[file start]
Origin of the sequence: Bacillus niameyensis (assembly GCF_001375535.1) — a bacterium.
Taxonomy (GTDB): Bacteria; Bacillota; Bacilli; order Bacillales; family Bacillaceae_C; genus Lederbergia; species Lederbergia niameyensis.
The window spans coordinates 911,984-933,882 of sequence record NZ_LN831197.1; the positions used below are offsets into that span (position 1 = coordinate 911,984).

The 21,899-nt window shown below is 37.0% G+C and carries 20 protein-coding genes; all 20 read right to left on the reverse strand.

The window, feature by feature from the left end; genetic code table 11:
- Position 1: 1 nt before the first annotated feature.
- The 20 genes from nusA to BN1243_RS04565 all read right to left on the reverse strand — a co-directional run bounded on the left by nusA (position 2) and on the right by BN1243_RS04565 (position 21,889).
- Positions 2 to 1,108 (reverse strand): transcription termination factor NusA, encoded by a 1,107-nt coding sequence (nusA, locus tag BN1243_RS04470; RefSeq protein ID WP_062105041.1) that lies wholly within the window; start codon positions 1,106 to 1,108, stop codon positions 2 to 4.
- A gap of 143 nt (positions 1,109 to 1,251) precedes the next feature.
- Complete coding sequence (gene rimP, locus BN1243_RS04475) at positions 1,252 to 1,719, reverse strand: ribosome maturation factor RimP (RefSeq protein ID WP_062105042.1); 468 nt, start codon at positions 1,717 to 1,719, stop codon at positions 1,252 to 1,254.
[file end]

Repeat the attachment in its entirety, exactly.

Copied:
Origin of the sequence: Bacillus niameyensis (assembly GCF_001375535.1) — a bacterium.
Taxonomy (GTDB): Bacteria; Bacillota; Bacilli; order Bacillales; family Bacillaceae_C; genus Lederbergia; species Lederbergia niameyensis.
The window spans coordinates 911,984-933,882 of sequence record NZ_LN831197.1; the positions used below are offsets into that span (position 1 = coordinate 911,984).

The 21,899-nt window shown below is 37.0% G+C and carries 20 protein-coding genes; all 20 read right to left on the reverse strand.

The window, feature by feature from the left end; genetic code table 11:
- Position 1: 1 nt before the first annotated feature.
- The 20 genes from nusA to BN1243_RS04565 all read right to left on the reverse strand — a co-directional run bounded on the left by nusA (position 2) and on the right by BN1243_RS04565 (position 21,889).
- Positions 2 to 1,108 (reverse strand): transcription termination factor NusA, encoded by a 1,107-nt coding sequence (nusA, locus tag BN1243_RS04470; RefSeq protein ID WP_062105041.1) that lies wholly within the window; start codon positions 1,106 to 1,108, stop codon positions 2 to 4.
- A gap of 143 nt (positions 1,109 to 1,251) precedes the next feature.
- Complete coding sequence (gene rimP, locus BN1243_RS04475) at positions 1,252 to 1,719, reverse strand: ribosome maturation factor RimP (RefSeq protein ID WP_062105042.1); 468 nt, start codon at positions 1,717 to 1,719, stop codon at positions 1,252 to 1,254.